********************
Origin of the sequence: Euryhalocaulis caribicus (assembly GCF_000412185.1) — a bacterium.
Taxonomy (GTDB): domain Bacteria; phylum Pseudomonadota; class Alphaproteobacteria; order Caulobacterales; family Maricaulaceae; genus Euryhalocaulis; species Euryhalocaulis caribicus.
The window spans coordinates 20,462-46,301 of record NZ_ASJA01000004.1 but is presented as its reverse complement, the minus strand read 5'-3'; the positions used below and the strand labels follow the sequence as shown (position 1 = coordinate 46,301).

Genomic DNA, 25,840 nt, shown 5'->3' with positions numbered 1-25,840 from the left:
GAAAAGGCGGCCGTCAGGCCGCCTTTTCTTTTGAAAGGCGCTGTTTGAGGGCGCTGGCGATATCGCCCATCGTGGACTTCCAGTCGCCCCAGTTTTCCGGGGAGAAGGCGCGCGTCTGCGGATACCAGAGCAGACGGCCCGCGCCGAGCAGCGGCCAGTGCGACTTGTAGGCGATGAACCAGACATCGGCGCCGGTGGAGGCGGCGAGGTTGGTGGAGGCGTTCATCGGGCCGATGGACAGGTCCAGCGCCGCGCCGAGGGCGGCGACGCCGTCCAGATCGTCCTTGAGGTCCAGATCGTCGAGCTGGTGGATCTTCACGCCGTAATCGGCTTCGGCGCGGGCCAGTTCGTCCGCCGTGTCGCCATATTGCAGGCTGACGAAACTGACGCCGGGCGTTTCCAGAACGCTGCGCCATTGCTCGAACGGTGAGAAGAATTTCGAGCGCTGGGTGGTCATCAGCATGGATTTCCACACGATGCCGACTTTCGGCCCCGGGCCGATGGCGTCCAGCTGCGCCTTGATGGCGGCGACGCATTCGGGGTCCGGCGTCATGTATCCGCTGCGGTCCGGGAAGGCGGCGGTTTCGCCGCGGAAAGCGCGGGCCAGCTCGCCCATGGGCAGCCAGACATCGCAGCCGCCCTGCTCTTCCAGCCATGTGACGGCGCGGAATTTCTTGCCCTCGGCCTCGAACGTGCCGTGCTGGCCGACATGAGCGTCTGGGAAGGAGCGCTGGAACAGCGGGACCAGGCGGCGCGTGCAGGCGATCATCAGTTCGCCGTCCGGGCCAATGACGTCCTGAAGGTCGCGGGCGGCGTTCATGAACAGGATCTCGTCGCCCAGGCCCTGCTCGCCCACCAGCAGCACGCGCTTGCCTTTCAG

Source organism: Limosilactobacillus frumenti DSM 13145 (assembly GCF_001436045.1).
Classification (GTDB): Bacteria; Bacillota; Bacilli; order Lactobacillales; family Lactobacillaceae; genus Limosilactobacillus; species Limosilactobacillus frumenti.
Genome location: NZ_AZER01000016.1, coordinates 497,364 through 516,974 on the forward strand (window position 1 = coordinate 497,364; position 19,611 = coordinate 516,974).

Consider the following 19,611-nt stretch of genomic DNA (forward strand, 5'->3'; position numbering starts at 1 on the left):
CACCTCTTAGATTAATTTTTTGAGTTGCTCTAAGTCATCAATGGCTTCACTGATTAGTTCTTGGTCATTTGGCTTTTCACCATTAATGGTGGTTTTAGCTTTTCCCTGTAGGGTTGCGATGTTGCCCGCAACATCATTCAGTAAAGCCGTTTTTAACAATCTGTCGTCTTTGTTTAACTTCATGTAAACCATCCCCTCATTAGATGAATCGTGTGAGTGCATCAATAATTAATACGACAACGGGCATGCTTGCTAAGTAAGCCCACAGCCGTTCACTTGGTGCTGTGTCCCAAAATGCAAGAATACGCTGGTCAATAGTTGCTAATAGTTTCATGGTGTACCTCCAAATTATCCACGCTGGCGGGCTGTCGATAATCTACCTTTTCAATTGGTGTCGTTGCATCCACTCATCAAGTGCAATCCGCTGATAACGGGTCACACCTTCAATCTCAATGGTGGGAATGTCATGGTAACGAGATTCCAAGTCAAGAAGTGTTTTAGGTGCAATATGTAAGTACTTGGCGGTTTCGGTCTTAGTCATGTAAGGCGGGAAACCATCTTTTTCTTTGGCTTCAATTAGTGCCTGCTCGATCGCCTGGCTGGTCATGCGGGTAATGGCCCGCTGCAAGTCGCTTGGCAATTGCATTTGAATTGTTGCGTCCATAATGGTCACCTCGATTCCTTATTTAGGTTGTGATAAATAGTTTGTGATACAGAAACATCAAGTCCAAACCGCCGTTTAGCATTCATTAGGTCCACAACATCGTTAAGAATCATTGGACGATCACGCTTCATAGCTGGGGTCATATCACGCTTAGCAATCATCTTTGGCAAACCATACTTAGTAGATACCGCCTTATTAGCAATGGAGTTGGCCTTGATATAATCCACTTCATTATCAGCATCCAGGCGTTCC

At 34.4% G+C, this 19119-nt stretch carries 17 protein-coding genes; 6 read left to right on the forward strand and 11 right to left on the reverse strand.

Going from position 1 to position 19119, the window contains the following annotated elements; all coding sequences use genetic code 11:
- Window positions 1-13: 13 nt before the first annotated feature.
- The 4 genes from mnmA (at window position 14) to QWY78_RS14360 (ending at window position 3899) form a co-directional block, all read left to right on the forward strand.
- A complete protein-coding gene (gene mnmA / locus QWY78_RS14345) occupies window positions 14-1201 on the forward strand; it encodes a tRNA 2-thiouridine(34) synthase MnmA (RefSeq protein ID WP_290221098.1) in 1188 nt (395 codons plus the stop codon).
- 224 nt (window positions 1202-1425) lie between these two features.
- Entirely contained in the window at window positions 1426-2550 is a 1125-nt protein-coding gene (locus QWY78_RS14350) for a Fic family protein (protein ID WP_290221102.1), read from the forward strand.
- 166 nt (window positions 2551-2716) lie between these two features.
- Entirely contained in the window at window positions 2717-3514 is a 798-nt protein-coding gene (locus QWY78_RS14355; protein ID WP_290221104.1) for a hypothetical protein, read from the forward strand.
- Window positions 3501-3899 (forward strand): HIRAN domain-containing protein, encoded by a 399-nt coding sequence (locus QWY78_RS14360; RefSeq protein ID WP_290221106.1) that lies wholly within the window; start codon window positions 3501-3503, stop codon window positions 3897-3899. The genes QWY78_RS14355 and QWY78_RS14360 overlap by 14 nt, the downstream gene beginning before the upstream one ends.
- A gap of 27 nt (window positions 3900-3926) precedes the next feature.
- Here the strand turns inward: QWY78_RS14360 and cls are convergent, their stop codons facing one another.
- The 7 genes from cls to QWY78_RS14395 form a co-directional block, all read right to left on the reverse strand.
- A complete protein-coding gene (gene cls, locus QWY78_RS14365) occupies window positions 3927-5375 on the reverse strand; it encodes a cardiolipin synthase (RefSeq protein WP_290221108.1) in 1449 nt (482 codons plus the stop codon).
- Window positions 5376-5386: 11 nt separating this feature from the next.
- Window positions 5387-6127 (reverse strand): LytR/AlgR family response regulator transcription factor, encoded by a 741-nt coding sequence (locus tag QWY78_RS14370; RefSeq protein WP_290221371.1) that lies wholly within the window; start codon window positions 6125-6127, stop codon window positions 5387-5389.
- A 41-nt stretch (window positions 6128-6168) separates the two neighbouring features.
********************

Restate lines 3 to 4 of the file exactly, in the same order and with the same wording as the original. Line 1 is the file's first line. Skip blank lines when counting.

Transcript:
The window spans coordinates 20,462-46,301 of record NZ_ASJA01000004.1 but is presented as its reverse complement, the minus strand read 5'-3'; the positions used below and the strand labels follow the sequence as shown (position 1 = coordinate 46,301).

Genomic DNA, 25,840 nt, shown 5'->3' with positions numbered 1-25,840 from the left: